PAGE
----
[LS4-1] Evidence for Evolution
This standard focuses on helping students conceptualize and synthesize different arguments supporting biological evolution and the idea of common ancestors.
Resources for this Standard:
Here’s the Actual Standard:
Communicate scientific information that common ancestry and biological evolution are supported by multiple lines of empirical evidence.
There are many lines of evidence supporting common ancestry and biological evolution, which allows this standard to be approached from many different angles. In general, however, the idea is to build on skills of scientific literacy, hypothesis building, and scientific communication.
Some common “lines of empirical evidence” are shared characteristics between parents and offspring, Mendel’s Laws of Inheritance, DNA evidence (such as shared segments), fossil evidence, and even recorded evolutionary events (see Peter and Rosemary Grant’s famous Galapagos Finch experiments).
The theory of common ancestry and biological evolution have been around for quite some time, and have become more robust as more evidence is gained. The idea goes back beyond Aristotle, who even developed rudimentary “laws” of inheritance (that were later overturned by Darwin and geneticists). So, there is a lot of material to work with.
A little clarification:
The standard contains this clarification statement:
Emphasis is on a conceptual understanding of the role each line of evidence has relating to common ancestry and biological evolution. Examples of evidence could include similarities in DNA sequences, anatomical structures, and order of appearance of structures in embryological development.
Let’s look at some lines of evidence and their role in common ancestry and evolution:
DNA technology is the most advanced and accurate understanding of inheritance available to science. By genotyping a parent and their offspring, we can actually “read” the genetic code and see which genes each parent contributed to the offspring. Further, scientists have documented and watched the process of cellular division under a microscope, confirming Mendel’s Laws of Inheritance.
Because all organisms on Earth share the same basic format of DNA, as well as the basic mechanisms for replicating DNA and expressing proteins, it can also be assumed that all of life on Earth arose from a common ancestor (or at least a very small handful of primitive, bacteria-like organisms). We can actually measure how closely related two species are by comparing their DNA. Bananas and humans, for example, share 25% of their DNA. While this may seem like a lot, humans and chimpanzees share about 99% of our DNA. This shows that humans, chimpanzees, and bananas all share a common ancestor. But, it also tells us that humans and chimpanzees share a common ancestor much more recently than humans and bananas.
Before the days of DNA, scientists had to rely on more primitive methods to model inheritance. Mendel simply counted phenotypic ratios of offspring, because he had no way to actually analyze the genotypes of organisms. Punnett squares are also used as a way to visualize the alleles of different genes, and how they interact.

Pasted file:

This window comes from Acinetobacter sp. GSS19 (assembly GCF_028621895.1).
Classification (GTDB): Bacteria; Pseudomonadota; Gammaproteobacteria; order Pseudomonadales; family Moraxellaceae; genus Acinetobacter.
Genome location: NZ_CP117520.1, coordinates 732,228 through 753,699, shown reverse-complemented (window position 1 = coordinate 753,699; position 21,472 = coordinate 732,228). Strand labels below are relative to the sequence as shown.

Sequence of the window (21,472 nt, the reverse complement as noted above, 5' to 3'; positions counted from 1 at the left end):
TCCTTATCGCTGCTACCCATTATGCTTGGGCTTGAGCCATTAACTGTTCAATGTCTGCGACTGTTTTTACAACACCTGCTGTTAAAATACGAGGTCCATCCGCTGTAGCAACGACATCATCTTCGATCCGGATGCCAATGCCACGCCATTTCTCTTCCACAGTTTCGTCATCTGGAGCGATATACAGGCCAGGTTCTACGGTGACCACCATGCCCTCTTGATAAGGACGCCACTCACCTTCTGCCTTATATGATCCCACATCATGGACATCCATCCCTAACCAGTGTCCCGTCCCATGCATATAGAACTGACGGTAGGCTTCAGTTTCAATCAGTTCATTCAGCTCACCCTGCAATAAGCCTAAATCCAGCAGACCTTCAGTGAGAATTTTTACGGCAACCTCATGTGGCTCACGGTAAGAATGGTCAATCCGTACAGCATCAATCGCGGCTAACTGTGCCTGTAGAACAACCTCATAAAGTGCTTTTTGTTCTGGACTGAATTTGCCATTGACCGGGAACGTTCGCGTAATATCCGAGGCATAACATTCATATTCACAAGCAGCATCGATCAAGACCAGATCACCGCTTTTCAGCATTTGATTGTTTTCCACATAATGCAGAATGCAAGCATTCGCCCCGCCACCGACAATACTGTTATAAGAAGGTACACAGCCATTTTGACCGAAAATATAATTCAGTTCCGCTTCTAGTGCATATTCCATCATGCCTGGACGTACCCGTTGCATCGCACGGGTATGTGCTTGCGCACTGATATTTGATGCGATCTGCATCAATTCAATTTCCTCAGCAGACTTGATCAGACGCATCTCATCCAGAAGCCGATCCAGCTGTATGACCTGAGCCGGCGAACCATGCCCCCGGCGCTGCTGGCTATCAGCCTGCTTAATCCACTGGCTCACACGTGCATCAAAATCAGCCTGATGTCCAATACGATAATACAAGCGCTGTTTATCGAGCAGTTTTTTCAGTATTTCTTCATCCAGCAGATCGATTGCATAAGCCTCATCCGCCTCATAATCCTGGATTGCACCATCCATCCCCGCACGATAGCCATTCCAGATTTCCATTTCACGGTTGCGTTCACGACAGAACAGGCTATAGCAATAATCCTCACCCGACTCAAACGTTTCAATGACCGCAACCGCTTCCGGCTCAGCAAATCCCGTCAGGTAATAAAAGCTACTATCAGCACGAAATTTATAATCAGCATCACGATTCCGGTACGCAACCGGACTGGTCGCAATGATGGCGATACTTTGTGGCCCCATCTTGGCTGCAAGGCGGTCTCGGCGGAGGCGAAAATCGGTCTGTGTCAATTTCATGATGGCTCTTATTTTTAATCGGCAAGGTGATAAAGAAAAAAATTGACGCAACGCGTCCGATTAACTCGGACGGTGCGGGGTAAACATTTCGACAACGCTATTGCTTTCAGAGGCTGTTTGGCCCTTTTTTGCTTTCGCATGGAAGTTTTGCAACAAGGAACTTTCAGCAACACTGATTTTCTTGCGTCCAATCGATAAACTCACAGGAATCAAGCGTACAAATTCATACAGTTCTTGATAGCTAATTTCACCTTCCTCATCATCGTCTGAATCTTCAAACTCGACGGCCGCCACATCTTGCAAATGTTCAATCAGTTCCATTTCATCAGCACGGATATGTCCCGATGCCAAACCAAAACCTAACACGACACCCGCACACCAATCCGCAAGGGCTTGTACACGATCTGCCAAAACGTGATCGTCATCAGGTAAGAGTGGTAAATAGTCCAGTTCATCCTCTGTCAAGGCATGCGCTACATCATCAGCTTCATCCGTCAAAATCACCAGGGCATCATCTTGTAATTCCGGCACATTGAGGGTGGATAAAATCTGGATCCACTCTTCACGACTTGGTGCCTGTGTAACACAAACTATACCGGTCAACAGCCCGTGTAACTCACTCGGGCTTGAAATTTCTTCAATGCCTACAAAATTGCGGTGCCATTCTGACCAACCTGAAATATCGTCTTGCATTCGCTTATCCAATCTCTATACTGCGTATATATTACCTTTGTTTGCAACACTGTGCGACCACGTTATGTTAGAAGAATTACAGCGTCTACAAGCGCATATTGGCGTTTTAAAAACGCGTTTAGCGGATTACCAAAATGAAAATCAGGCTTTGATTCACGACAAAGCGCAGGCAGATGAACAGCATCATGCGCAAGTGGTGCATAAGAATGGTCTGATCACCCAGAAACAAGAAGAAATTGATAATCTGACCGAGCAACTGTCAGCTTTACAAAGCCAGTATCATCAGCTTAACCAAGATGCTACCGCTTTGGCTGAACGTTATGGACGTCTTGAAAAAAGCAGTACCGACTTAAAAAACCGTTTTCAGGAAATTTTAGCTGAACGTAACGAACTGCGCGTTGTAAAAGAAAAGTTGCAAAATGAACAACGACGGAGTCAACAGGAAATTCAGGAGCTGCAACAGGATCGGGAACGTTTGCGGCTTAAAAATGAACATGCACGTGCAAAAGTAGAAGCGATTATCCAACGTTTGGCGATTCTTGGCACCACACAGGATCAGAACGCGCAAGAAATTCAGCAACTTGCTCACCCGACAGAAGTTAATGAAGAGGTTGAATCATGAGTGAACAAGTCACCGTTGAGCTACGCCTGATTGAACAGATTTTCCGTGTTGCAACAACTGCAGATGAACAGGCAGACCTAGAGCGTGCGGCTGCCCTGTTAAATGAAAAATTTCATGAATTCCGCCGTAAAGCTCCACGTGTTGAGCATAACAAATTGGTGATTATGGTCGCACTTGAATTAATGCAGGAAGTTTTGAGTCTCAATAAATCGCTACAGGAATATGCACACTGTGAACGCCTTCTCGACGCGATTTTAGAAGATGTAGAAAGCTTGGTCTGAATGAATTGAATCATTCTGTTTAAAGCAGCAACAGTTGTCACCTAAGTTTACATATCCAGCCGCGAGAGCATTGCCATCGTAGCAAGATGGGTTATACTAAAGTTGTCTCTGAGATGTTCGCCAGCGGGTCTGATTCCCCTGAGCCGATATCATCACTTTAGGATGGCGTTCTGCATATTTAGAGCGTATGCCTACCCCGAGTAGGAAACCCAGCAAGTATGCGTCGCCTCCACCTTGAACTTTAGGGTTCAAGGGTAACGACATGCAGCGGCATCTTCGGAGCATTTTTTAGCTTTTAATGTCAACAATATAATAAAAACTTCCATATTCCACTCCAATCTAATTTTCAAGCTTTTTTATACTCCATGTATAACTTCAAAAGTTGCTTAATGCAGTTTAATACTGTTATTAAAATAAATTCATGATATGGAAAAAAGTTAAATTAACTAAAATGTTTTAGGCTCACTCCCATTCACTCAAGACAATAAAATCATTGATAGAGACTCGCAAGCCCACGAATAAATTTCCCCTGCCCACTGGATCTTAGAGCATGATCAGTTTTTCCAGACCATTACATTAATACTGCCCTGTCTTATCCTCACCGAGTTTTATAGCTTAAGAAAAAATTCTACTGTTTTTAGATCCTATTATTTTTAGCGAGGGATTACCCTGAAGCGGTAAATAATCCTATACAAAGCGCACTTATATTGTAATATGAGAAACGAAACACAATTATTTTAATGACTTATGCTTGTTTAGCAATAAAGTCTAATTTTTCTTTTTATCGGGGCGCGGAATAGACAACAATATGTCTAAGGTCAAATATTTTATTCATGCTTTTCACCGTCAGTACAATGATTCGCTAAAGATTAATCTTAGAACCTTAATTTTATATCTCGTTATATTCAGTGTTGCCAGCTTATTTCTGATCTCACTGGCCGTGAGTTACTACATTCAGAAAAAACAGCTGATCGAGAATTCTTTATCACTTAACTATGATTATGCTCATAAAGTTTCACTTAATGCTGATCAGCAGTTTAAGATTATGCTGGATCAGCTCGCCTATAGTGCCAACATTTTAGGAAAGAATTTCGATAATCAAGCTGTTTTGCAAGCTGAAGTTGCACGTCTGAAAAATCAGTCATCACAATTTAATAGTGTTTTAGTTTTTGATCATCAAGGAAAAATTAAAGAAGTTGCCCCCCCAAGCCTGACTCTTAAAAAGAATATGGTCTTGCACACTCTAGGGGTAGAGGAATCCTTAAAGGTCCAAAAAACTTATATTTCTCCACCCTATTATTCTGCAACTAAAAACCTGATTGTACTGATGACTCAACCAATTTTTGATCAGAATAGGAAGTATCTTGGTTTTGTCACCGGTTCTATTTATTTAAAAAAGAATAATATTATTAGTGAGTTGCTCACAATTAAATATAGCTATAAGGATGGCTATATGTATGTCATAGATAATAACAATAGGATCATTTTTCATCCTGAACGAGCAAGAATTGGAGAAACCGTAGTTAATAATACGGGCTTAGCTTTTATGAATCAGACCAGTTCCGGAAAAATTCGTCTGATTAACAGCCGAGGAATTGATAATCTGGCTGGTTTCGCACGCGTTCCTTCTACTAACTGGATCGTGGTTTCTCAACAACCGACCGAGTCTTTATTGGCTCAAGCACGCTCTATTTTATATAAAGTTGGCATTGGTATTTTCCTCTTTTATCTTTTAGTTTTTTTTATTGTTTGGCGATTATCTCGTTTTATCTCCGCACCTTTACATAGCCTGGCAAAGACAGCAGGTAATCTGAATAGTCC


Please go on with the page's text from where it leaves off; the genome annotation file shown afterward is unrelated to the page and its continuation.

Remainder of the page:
One common method of (fairly) accurately determining how closely two species are related is computational phylogenetics. In the simplest form of this method, scientists create a spreadsheet containing a number of individual traits and anatomical features present on three or more different animals. The animals that share the most traits are considered more closely related than animals that share fewer traits. (A more accurate version of this compares actual genes carried by different animals to see which sets of genes various animals share.)
The study of embryology is the study of embryos as they develop. Though this entire field was created after the theories of common ancestors and biological evolution, embryology has many empirical lines of supporting evidence.
For example, all vertebrate embryos go through an embryological phase in which they have gill slits. That suggests that all vertebrates are related to fish, though the actual formation of functional gills is replaced by lungs in terrestrial vertebrates. Vertebrate embryos have several other traits that are seen across vertebrate species, while adults may not retain these traits. Looking at the first few rounds of cellular division also shows that animals essentially employ two different methods of forming different tissue layers, allowing animals to broadly be classified into deuterostomes and protostomes.
The fossil record, though incomplete and hard to study, offers many insights into evolution and common ancestors. One of the main concepts from the fossil record that supports evolution is the presence of transitional forms – organisms that have traits from both extinct groups and extant groups. Great examples here include feathers on dinosaurs and aquatic adaptations on the (mostly) terrestrial ancestors of whales.